"Love & Hip Hop" star Chrissy Lampkin shares why she wasn’t ashamed to ask her boo Jim Jones to marry her.
After six years of waiting for Jim to "get it together or forget it forever," Chrissy decided that she’d propose to him since he was taking way too long. The proposal, which will be seen on "Love & Hip Hop" later this season, has sparked debate over whether women should stick to tradition and wait for their man to get down on one knee.
The reality TV star told NecoleBitchie.com that it had been on her heart so long that she just had to ask him to marry her. "I did it to let him know that I love him enough and I am proud and happy enough to display that to the world," Chrissy said, adding that she’s not overly concerned with what people think about her bold move. "I felt it was the right thing to do. I love him enough and I wanted to share that. It’s how I felt and what I wanted."
Don’t take that as her encouraging every woman run out and buy their man a ring, though. Chrissy advises that while it’s not for every woman, ladies should really consider taking the step if it’s important enough to them. "You need to know what you’re doing with your life," she explained. "You need to have direction. If that thing doesn’t happen the traditional way, it still needs to happen."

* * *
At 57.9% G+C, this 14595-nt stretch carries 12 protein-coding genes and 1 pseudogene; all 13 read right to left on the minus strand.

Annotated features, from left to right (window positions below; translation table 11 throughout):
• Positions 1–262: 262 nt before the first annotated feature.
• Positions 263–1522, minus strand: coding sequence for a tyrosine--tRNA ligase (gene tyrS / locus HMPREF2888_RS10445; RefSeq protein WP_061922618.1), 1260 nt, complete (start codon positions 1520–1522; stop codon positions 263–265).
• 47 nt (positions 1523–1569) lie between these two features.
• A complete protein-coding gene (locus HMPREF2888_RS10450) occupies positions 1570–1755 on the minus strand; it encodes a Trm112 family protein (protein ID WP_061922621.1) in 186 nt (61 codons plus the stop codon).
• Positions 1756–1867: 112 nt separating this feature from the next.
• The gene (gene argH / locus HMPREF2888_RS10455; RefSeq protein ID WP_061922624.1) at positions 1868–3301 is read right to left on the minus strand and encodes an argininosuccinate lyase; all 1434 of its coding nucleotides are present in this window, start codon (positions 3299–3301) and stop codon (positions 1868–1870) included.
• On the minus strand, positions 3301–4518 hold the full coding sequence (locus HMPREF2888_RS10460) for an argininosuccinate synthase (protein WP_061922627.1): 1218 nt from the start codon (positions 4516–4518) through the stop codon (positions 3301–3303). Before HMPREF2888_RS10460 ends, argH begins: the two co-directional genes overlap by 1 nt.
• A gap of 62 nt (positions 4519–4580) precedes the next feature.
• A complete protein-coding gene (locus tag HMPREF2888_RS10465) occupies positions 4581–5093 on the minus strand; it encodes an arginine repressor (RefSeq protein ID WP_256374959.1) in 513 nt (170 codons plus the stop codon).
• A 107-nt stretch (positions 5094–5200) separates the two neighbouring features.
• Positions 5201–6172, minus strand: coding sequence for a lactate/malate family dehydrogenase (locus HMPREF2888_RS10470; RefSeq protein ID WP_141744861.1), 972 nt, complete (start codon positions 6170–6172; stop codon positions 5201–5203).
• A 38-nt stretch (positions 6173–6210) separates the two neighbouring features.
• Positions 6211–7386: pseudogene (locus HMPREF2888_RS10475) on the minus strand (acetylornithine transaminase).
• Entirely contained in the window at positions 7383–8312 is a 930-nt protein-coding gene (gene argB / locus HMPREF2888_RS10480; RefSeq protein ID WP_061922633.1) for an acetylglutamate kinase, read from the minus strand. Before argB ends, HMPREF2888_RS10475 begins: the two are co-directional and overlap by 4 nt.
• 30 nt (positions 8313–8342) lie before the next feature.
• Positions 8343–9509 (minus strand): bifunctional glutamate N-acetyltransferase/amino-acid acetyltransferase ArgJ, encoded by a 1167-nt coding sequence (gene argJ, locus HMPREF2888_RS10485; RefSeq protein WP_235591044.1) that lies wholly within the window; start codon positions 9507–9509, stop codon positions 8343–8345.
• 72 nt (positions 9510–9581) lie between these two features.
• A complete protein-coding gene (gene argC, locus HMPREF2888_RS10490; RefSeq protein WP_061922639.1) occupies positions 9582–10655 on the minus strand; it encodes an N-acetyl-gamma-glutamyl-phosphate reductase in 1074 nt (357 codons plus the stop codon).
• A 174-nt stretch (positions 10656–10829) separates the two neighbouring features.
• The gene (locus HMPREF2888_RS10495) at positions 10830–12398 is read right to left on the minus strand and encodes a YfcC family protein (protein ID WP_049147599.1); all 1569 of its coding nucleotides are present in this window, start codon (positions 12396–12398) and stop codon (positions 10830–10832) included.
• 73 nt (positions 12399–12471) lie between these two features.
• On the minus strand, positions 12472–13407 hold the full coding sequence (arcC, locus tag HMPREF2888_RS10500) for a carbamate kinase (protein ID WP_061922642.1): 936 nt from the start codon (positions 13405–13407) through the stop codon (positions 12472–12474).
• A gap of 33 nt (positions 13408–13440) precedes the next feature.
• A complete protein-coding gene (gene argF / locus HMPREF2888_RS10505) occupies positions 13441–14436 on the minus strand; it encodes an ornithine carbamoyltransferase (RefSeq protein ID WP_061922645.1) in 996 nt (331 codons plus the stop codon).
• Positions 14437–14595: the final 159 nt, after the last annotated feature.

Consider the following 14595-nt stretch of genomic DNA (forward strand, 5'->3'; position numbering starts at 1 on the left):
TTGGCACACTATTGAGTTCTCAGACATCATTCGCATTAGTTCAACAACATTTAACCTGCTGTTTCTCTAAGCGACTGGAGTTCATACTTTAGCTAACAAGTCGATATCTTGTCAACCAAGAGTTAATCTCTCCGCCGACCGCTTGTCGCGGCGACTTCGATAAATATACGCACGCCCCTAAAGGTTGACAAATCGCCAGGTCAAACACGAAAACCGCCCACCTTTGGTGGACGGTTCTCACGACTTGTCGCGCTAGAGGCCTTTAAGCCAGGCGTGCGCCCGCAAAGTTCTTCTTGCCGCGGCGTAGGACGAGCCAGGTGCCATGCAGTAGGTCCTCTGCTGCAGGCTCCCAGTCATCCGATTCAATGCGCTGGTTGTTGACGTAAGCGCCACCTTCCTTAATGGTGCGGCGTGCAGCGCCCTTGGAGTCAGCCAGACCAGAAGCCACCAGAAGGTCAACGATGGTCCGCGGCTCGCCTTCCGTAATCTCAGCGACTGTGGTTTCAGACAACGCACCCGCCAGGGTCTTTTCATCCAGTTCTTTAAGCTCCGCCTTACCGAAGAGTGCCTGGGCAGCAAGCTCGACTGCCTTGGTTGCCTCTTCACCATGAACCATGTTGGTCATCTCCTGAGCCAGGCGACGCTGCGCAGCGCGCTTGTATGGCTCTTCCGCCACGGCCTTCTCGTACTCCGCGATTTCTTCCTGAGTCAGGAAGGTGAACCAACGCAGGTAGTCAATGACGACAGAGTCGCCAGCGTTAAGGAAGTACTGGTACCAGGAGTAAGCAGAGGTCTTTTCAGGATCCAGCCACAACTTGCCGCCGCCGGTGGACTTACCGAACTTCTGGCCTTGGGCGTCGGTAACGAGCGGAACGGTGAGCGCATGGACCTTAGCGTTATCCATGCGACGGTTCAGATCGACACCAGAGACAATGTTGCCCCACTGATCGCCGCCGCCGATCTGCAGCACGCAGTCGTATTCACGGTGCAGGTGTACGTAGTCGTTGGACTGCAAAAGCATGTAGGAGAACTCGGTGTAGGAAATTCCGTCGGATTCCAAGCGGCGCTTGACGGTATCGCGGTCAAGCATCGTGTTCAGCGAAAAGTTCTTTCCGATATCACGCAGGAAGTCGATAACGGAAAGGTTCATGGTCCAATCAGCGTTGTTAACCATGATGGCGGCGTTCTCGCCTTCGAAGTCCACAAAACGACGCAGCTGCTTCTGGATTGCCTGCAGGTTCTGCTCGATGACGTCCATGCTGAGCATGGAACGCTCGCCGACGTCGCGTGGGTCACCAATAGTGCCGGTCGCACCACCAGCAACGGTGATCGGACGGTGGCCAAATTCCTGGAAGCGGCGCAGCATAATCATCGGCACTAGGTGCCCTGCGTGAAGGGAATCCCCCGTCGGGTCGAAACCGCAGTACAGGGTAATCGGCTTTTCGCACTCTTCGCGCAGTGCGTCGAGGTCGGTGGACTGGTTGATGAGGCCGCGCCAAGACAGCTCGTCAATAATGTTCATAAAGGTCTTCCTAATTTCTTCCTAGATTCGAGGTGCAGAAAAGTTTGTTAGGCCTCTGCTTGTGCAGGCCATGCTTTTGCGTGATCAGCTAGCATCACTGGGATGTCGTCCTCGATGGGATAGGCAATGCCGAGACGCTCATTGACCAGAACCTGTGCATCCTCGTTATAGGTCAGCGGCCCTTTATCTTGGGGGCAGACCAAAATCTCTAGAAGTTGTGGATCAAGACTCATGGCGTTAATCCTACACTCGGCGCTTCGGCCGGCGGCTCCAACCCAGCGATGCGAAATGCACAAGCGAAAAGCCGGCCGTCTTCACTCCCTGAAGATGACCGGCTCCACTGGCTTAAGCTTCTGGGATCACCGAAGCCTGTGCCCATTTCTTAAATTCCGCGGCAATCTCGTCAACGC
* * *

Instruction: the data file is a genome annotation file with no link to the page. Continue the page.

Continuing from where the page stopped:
Anyway, the "Love & Hip Hop" couple has discussed getting married many times over the course of their relationship, so the proposal didn’t come as a complete surprise to Jim. "I didn’t mind being the first one to step up," said Chrissy.
Although the couple is seriously discussing marriage, Chrissy said they’re in no rush to jump the broom right now. Besides, they’ve got a lot of talking to do about why he had her waiting so long. There are no hard feelings about the wait, but it has tested their relationship in the past.
"There’s been time when our relationship wasn’t always on the same page," Chrissy revealed. "We’ve realized that we’d rather be together dysfunctional, than apart. Relationships go through stages and you should always be learning and growing."
Until they say "I do," Jim’s taking great care of his main girl, and she wouldn’t have it any other way. "He takes good care of me. I don’t care how people take it," she said in defense. "He’s my man. What? You want him not to? I came up in a time when that’s what men did and aspire to do. What man doesn’t want to take care of his woman?"
— Sonya Eskridge